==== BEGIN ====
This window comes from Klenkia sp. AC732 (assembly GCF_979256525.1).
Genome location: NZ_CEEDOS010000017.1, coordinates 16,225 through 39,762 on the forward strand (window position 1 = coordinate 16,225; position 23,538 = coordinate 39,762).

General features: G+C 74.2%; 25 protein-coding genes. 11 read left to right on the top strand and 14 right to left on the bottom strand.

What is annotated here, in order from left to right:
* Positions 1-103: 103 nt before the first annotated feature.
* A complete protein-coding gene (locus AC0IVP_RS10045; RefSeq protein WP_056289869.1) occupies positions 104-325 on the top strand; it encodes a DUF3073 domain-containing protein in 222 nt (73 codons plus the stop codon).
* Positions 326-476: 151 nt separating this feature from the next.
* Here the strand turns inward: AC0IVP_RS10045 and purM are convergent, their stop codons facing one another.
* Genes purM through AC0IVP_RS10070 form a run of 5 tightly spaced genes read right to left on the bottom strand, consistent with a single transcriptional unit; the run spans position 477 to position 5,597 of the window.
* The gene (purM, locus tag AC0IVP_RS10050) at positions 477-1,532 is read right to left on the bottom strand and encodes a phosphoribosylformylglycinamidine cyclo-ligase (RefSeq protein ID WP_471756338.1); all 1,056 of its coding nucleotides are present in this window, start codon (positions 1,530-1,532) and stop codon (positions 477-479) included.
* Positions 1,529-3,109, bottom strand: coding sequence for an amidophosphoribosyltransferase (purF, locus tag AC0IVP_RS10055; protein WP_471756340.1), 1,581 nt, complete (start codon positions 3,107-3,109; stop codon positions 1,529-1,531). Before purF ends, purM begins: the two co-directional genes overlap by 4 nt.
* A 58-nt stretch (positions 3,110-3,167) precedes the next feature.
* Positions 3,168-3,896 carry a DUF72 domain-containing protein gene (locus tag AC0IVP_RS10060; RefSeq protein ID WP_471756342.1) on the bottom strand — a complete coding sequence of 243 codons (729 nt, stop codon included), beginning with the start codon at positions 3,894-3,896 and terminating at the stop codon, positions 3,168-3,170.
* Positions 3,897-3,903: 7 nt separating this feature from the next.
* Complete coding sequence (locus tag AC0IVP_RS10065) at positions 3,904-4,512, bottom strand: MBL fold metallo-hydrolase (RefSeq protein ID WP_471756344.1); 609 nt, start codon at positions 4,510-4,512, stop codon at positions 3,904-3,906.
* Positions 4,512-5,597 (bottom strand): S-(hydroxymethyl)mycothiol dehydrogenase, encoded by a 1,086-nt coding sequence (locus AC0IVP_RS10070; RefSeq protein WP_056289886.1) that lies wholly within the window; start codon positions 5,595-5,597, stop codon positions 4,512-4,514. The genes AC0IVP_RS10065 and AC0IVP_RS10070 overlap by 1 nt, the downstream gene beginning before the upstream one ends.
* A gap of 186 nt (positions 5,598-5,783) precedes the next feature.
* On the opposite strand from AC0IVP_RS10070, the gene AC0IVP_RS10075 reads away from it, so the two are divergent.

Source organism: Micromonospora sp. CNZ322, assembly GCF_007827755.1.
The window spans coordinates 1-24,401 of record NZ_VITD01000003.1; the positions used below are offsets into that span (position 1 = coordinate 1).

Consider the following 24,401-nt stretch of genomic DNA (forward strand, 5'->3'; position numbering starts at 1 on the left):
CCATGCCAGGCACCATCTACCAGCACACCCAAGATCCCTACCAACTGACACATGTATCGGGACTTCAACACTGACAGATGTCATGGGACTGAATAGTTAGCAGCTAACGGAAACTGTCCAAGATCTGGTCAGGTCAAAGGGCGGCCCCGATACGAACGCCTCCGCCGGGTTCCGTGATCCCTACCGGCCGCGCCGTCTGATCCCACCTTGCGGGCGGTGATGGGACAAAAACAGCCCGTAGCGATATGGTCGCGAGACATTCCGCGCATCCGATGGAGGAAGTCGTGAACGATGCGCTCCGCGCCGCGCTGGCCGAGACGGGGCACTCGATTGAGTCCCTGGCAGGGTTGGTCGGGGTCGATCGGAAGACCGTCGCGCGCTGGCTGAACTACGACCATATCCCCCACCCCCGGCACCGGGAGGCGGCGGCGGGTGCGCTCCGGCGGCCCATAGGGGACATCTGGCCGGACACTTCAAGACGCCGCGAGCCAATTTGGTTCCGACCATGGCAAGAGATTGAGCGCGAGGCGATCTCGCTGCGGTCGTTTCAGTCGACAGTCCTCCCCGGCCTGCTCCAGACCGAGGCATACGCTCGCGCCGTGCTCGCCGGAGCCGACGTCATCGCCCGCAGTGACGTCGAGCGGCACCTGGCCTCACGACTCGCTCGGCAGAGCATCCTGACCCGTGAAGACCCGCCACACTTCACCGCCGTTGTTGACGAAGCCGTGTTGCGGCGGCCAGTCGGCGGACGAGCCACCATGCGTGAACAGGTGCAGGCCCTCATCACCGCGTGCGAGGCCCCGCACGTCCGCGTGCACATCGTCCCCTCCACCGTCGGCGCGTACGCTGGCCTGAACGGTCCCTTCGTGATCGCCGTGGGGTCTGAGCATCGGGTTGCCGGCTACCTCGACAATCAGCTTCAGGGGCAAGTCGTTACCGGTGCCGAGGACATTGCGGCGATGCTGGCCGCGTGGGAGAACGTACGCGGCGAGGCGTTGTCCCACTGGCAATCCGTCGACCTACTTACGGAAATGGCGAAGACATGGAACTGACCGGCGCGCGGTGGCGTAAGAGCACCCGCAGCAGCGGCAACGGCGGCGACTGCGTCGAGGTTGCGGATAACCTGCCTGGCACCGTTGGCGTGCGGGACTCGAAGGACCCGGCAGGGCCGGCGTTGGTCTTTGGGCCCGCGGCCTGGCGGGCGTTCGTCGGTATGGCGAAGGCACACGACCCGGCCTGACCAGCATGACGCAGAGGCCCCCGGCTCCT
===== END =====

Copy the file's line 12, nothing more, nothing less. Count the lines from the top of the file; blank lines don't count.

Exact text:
* A 58-nt stretch (positions 3,110-3,167) precedes the next feature.